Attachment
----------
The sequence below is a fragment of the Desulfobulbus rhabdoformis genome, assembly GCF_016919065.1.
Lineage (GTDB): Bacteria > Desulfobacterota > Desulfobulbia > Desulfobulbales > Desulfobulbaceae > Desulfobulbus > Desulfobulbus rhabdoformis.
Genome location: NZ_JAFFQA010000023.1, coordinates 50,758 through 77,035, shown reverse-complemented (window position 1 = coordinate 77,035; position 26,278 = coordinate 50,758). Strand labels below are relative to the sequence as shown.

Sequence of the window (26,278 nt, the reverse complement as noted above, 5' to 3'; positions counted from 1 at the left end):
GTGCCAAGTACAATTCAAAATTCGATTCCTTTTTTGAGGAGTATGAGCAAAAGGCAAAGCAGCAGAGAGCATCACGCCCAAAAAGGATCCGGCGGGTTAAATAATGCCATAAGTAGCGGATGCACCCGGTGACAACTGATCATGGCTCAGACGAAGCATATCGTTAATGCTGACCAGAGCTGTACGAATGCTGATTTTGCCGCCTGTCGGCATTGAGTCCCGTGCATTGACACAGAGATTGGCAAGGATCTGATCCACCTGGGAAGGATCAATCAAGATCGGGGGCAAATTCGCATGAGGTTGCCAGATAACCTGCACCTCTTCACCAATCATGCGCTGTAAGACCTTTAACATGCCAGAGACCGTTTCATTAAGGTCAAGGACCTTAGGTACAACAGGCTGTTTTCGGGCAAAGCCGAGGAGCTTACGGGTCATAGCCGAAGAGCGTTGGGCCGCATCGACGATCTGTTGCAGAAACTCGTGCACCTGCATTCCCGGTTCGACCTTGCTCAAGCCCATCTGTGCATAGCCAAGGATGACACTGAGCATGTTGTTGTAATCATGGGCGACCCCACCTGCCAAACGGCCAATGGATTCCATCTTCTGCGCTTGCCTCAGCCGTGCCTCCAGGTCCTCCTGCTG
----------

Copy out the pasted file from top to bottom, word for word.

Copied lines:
The sequence below is a fragment of the Desulfobulbus rhabdoformis genome, assembly GCF_016919065.1.
Lineage (GTDB): Bacteria > Desulfobacterota > Desulfobulbia > Desulfobulbales > Desulfobulbaceae > Desulfobulbus > Desulfobulbus rhabdoformis.
Genome location: NZ_JAFFQA010000023.1, coordinates 50,758 through 77,035, shown reverse-complemented (window position 1 = coordinate 77,035; position 26,278 = coordinate 50,758). Strand labels below are relative to the sequence as shown.

Sequence of the window (26,278 nt, the reverse complement as noted above, 5' to 3'; positions counted from 1 at the left end):
GTGCCAAGTACAATTCAAAATTCGATTCCTTTTTTGAGGAGTATGAGCAAAAGGCAAAGCAGCAGAGAGCATCACGCCCAAAAAGGATCCGGCGGGTTAAATAATGCCATAAGTAGCGGATGCACCCGGTGACAACTGATCATGGCTCAGACGAAGCATATCGTTAATGCTGACCAGAGCTGTACGAATGCTGATTTTGCCGCCTGTCGGCATTGAGTCCCGTGCATTGACACAGAGATTGGCAAGGATCTGATCCACCTGGGAAGGATCAATCAAGATCGGGGGCAAATTCGCATGAGGTTGCCAGATAACCTGCACCTCTTCACCAATCATGCGCTGTAAGACCTTTAACATGCCAGAGACCGTTTCATTAAGGTCAAGGACCTTAGGTACAACAGGCTGTTTTCGGGCAAAGCCGAGGAGCTTACGGGTCATAGCCGAAGAGCGTTGGGCCGCATCGACGATCTGTTGCAGAAACTCGTGCACCTGCATTCCCGGTTCGACCTTGCTCAAGCCCATCTGTGCATAGCCAAGGATGACACTGAGCATGTTGTTGTAATCATGGGCGACCCCACCTGCCAAACGGCCAATGGATTCCATCTTCTGCGCTTGCCTCAGCCGTGCCTCCAGGTCCTCCTGCTG